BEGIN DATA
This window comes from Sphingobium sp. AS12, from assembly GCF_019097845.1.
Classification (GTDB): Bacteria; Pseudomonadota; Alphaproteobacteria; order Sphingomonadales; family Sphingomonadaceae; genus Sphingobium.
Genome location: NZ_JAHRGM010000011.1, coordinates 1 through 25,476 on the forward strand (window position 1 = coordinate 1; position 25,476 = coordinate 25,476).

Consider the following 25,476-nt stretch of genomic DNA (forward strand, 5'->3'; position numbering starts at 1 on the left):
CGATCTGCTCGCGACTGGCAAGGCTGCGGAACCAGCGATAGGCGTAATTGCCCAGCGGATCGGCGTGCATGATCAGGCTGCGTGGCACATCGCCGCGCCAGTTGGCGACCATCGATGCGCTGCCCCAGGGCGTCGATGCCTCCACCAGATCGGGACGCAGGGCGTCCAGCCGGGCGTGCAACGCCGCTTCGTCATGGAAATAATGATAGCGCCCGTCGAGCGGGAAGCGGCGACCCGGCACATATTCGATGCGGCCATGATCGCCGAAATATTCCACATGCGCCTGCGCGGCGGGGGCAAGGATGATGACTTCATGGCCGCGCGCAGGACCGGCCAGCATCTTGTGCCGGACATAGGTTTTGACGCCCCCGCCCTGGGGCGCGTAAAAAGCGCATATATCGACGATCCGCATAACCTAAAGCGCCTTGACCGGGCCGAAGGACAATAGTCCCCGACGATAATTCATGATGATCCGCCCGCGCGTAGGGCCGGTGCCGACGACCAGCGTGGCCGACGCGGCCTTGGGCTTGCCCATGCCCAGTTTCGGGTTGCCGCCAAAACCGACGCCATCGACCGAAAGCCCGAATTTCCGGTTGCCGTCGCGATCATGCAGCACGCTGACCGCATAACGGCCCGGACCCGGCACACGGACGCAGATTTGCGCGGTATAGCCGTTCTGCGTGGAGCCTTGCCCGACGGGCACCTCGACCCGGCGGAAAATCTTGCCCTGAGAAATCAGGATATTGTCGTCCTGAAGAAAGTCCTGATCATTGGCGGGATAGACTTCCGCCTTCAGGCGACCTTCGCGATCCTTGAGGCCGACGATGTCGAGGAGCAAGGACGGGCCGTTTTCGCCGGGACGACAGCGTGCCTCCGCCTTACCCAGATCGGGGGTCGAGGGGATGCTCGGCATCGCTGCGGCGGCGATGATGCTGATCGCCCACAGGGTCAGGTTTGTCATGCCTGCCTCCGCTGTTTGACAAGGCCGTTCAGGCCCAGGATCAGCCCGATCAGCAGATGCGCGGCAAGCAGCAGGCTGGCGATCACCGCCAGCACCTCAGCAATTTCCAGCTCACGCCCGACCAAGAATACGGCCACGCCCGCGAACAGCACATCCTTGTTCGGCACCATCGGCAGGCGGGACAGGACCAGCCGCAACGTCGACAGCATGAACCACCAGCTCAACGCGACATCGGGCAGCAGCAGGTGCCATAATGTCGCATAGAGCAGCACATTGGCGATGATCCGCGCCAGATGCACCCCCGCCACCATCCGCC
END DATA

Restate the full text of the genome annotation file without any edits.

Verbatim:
This window comes from Sphingobium sp. AS12, from assembly GCF_019097845.1.
Classification (GTDB): Bacteria; Pseudomonadota; Alphaproteobacteria; order Sphingomonadales; family Sphingomonadaceae; genus Sphingobium.
Genome location: NZ_JAHRGM010000011.1, coordinates 1 through 25,476 on the forward strand (window position 1 = coordinate 1; position 25,476 = coordinate 25,476).

Consider the following 25,476-nt stretch of genomic DNA (forward strand, 5'->3'; position numbering starts at 1 on the left):
CGATCTGCTCGCGACTGGCAAGGCTGCGGAACCAGCGATAGGCGTAATTGCCCAGCGGATCGGCGTGCATGATCAGGCTGCGTGGCACATCGCCGCGCCAGTTGGCGACCATCGATGCGCTGCCCCAGGGCGTCGATGCCTCCACCAGATCGGGACGCAGGGCGTCCAGCCGGGCGTGCAACGCCGCTTCGTCATGGAAATAATGATAGCGCCCGTCGAGCGGGAAGCGGCGACCCGGCACATATTCGATGCGGCCATGATCGCCGAAATATTCCACATGCGCCTGCGCGGCGGGGGCAAGGATGATGACTTCATGGCCGCGCGCAGGACCGGCCAGCATCTTGTGCCGGACATAGGTTTTGACGCCCCCGCCCTGGGGCGCGTAAAAAGCGCATATATCGACGATCCGCATAACCTAAAGCGCCTTGACCGGGCCGAAGGACAATAGTCCCCGACGATAATTCATGATGATCCGCCCGCGCGTAGGGCCGGTGCCGACGACCAGCGTGGCCGACGCGGCCTTGGGCTTGCCCATGCCCAGTTTCGGGTTGCCGCCAAAACCGACGCCATCGACCGAAAGCCCGAATTTCCGGTTGCCGTCGCGATCATGCAGCACGCTGACCGCATAACGGCCCGGACCCGGCACACGGACGCAGATTTGCGCGGTATAGCCGTTCTGCGTGGAGCCTTGCCCGACGGGCACCTCGACCCGGCGGAAAATCTTGCCCTGAGAAATCAGGATATTGTCGTCCTGAAGAAAGTCCTGATCATTGGCGGGATAGACTTCCGCCTTCAGGCGACCTTCGCGATCCTTGAGGCCGACGATGTCGAGGAGCAAGGACGGGCCGTTTTCGCCGGGACGACAGCGTGCCTCCGCCTTACCCAGATCGGGGGTCGAGGGGATGCTCGGCATCGCTGCGGCGGCGATGATGCTGATCGCCCACAGGGTCAGGTTTGTCATGCCTGCCTCCGCTGTTTGACAAGGCCGTTCAGGCCCAGGATCAGCCCGATCAGCAGATGCGCGGCAAGCAGCAGGCTGGCGATCACCGCCAGCACCTCAGCAATTTCCAGCTCACGCCCGACCAAGAATACGGCCACGCCCGCGAACAGCACATCCTTGTTCGGCACCATCGGCAGGCGGGACAGGACCAGCCGCAACGTCGACAGCATGAACCACCAGCTCAACGCGACATCGGGCAGCAGCAGGTGCCATAATGTCGCATAGAGCAGCACATTGGCGATGATCCGCGCCAGATGCACCCCCGCCACCATCCGCC